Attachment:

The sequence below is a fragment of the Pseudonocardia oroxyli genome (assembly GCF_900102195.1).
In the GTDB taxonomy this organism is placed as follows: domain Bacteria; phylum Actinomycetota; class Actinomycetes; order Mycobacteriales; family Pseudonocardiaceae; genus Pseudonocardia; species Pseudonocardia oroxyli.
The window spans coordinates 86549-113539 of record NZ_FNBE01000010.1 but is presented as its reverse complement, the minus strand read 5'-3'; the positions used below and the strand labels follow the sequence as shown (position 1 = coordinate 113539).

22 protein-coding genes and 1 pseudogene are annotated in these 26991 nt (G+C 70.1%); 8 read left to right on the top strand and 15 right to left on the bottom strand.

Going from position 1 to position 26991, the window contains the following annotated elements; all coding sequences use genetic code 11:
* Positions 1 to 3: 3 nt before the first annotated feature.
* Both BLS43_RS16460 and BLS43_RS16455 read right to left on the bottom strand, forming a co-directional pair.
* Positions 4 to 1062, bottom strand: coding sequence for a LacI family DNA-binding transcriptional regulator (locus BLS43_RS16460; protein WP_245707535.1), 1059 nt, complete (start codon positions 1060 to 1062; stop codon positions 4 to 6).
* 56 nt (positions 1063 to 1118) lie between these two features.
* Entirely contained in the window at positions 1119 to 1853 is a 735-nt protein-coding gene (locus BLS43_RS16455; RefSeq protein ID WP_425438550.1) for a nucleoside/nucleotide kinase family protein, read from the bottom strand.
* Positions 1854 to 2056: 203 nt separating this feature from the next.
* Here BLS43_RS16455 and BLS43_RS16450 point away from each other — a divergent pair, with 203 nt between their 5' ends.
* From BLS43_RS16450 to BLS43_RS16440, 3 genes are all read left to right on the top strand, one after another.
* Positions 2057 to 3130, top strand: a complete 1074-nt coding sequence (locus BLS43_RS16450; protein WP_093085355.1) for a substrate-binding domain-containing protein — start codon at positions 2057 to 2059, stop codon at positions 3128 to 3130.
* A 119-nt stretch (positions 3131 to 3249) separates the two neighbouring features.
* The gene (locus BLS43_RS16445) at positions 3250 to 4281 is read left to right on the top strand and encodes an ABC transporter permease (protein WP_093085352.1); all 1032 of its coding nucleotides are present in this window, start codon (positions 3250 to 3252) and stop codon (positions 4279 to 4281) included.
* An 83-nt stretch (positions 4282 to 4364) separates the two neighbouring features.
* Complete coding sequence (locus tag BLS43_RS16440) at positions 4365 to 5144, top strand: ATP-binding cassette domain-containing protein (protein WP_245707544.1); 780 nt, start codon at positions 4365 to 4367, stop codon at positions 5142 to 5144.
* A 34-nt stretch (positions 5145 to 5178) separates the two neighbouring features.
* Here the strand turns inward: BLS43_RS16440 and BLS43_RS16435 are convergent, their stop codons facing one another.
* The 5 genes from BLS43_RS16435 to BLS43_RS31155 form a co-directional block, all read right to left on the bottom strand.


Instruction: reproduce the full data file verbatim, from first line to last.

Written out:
The sequence below is a fragment of the Pseudonocardia oroxyli genome (assembly GCF_900102195.1).
In the GTDB taxonomy this organism is placed as follows: domain Bacteria; phylum Actinomycetota; class Actinomycetes; order Mycobacteriales; family Pseudonocardiaceae; genus Pseudonocardia; species Pseudonocardia oroxyli.
The window spans coordinates 86549-113539 of record NZ_FNBE01000010.1 but is presented as its reverse complement, the minus strand read 5'-3'; the positions used below and the strand labels follow the sequence as shown (position 1 = coordinate 113539).

22 protein-coding genes and 1 pseudogene are annotated in these 26991 nt (G+C 70.1%); 8 read left to right on the top strand and 15 right to left on the bottom strand.

Going from position 1 to position 26991, the window contains the following annotated elements; all coding sequences use genetic code 11:
* Positions 1 to 3: 3 nt before the first annotated feature.
* Both BLS43_RS16460 and BLS43_RS16455 read right to left on the bottom strand, forming a co-directional pair.
* Positions 4 to 1062, bottom strand: coding sequence for a LacI family DNA-binding transcriptional regulator (locus BLS43_RS16460; protein WP_245707535.1), 1059 nt, complete (start codon positions 1060 to 1062; stop codon positions 4 to 6).
* 56 nt (positions 1063 to 1118) lie between these two features.
* Entirely contained in the window at positions 1119 to 1853 is a 735-nt protein-coding gene (locus BLS43_RS16455; RefSeq protein ID WP_425438550.1) for a nucleoside/nucleotide kinase family protein, read from the bottom strand.
* Positions 1854 to 2056: 203 nt separating this feature from the next.
* Here BLS43_RS16455 and BLS43_RS16450 point away from each other — a divergent pair, with 203 nt between their 5' ends.
* From BLS43_RS16450 to BLS43_RS16440, 3 genes are all read left to right on the top strand, one after another.
* Positions 2057 to 3130, top strand: a complete 1074-nt coding sequence (locus BLS43_RS16450; protein WP_093085355.1) for a substrate-binding domain-containing protein — start codon at positions 2057 to 2059, stop codon at positions 3128 to 3130.
* A 119-nt stretch (positions 3131 to 3249) separates the two neighbouring features.
* The gene (locus BLS43_RS16445) at positions 3250 to 4281 is read left to right on the top strand and encodes an ABC transporter permease (protein WP_093085352.1); all 1032 of its coding nucleotides are present in this window, start codon (positions 3250 to 3252) and stop codon (positions 4279 to 4281) included.
* An 83-nt stretch (positions 4282 to 4364) separates the two neighbouring features.
* Complete coding sequence (locus tag BLS43_RS16440) at positions 4365 to 5144, top strand: ATP-binding cassette domain-containing protein (protein WP_245707544.1); 780 nt, start codon at positions 4365 to 4367, stop codon at positions 5142 to 5144.
* A 34-nt stretch (positions 5145 to 5178) separates the two neighbouring features.
* Here the strand turns inward: BLS43_RS16440 and BLS43_RS16435 are convergent, their stop codons facing one another.
* The 5 genes from BLS43_RS16435 to BLS43_RS31155 form a co-directional block, all read right to left on the bottom strand.